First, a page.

So You Want a Trust, Part 2: Common Situations When Trusts Work Well
Posted by Stephen Williams
As we have noted before, with Indiana's unsupervised estate administration there are many instances when a trust does not offer a benefit to a client. Nevertheless, there remain several areas in which the trust does offer a comparative advantage.
• Revocation of unsupervised administration. If requested by a beneficiary or a creditor, the court will summarily convert an unsupervised estate to a formal, court supervised administration. If that occurs, formalities and costs will increase.
• Multi-state holdings. If real estate or tangible personal property is located in another state, it is typically necessary to have a formal estate administration in that state as well as your state of residence. This duplication is costly and delays settlements - which is avoided if the properties have been transferred to a trust during lifetime.
• Creditors claims. Although this varies from state to state, Indiana law does not shelter property of a living trust from claims of creditors of the owner/beneficiary. Even so, an unsecured creditor of the deceased owner must clear additional hurdles - in a brief window of time - in order to obtain payment from trust property.
• Incapacity. Transfer of properties to the trust during lifetime provides protection against many of the problems encountered if you become incapacitated. Absent some advance arrangements for management of the property, it is necessary to have a guardian appointed to oversee matters if, due to illness or injury, you are personally unable to care for your affairs. That is also a function of the probate court, but is more time consuming, contentious and costly than estate settlement. If property has been previously transferred to the trust, the successor trustee has authority to manage it and guardianship is normally not necessary. You also have the ability to specify, by the terms of the trust document, the manner in which the trustee will manage the property and the way in which funds will be paid for your care and comfort.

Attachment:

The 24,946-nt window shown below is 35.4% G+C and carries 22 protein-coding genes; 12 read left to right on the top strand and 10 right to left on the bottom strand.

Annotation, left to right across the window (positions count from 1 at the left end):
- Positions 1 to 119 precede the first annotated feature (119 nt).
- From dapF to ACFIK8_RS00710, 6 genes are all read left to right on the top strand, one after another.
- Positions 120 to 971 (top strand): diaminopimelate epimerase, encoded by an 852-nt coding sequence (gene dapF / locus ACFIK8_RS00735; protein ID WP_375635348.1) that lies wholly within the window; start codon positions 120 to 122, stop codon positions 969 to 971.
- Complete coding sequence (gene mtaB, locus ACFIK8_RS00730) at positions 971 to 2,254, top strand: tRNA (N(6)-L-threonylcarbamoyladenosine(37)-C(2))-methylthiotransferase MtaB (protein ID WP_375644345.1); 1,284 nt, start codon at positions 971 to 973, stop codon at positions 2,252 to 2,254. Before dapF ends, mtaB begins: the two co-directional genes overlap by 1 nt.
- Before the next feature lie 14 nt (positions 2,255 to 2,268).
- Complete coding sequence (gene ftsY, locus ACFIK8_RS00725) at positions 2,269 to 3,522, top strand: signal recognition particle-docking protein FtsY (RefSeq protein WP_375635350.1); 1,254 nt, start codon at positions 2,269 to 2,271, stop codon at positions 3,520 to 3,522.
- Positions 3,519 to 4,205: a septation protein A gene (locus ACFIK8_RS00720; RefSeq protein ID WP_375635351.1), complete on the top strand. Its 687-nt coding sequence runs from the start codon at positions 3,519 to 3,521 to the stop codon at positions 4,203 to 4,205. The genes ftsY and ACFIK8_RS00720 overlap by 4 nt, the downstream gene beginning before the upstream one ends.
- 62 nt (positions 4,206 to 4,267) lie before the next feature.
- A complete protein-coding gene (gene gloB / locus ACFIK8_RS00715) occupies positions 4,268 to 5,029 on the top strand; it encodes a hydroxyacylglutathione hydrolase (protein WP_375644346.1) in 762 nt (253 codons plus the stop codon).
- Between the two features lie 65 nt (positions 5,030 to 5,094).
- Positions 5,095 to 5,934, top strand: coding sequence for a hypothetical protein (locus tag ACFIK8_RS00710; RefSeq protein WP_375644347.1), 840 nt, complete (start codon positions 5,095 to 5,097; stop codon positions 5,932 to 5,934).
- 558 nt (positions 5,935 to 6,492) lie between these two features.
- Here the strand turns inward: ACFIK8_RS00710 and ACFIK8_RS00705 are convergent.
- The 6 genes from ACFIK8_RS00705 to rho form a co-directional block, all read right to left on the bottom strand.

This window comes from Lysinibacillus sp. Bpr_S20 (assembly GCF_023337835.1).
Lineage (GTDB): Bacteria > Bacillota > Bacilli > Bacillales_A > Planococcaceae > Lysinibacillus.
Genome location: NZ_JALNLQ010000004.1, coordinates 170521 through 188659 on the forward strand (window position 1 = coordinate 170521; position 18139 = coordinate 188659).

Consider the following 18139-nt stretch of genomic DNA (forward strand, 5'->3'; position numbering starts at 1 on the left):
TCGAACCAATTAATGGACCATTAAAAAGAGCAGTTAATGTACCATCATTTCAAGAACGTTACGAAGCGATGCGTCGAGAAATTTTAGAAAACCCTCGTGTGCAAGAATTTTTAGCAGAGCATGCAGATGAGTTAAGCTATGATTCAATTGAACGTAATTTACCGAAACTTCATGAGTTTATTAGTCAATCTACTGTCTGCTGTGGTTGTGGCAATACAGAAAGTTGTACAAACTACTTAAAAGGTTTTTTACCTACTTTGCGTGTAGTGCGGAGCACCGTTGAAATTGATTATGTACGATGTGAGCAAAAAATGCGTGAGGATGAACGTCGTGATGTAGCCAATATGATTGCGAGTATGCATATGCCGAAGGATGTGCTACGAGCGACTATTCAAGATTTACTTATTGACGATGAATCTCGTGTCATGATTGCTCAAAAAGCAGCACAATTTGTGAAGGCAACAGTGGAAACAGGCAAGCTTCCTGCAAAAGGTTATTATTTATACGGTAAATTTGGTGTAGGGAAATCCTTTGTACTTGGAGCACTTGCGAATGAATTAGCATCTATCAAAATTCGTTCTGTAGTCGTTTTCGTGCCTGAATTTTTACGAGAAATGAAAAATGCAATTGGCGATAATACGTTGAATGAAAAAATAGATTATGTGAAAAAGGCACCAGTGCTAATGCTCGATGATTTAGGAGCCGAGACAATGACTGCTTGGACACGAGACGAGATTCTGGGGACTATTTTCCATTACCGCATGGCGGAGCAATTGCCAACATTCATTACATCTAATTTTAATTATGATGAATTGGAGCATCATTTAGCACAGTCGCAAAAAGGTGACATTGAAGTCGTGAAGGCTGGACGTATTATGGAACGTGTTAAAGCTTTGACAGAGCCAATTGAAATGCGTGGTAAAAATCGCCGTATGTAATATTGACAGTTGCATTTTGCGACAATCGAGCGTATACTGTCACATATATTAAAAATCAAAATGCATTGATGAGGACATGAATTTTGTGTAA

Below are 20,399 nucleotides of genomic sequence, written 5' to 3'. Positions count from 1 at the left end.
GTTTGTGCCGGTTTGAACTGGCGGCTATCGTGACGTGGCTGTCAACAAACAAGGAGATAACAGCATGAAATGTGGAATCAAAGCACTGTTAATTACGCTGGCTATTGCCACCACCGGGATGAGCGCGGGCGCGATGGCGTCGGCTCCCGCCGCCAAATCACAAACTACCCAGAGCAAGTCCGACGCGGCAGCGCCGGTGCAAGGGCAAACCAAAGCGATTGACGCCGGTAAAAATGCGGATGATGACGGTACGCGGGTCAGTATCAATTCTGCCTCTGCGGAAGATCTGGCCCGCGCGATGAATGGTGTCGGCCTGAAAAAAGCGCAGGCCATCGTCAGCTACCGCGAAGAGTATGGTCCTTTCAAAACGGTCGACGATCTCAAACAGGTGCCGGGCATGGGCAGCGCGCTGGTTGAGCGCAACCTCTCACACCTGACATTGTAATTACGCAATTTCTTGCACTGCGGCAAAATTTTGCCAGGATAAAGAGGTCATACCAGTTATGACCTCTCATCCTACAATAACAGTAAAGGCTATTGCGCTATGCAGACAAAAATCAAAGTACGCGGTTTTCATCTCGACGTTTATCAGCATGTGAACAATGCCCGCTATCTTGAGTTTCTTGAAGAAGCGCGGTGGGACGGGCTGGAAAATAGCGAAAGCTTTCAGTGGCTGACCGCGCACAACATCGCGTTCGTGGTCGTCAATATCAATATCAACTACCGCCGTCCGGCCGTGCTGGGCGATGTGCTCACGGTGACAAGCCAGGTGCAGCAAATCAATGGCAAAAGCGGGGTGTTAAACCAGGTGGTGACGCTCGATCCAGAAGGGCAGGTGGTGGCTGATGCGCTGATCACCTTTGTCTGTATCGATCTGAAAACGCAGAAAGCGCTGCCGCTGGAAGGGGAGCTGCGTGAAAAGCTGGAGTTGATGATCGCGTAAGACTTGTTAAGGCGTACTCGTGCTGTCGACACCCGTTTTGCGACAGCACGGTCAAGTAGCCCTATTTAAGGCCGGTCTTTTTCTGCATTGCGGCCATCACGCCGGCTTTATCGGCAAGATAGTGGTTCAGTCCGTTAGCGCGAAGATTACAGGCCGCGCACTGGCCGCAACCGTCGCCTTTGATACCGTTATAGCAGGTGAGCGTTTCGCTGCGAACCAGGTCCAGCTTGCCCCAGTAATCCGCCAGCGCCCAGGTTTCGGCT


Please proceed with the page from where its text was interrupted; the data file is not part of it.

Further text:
• Privacy. The terms of a Will and the appointment of a personal representative are matters of public record, whether an estate is supervised or not. The administration of a trust by a trustee is private, with no substantive, dispositive terms reflected as a matter of public record.
These are common examples of situations when a revocable trust does make sense as an element of a client's estate plan. Each situation is unique, and may present even other circumstances which a trust can be specifically designed to address, based upon thorough and meaningful discussion between the client and the attorney.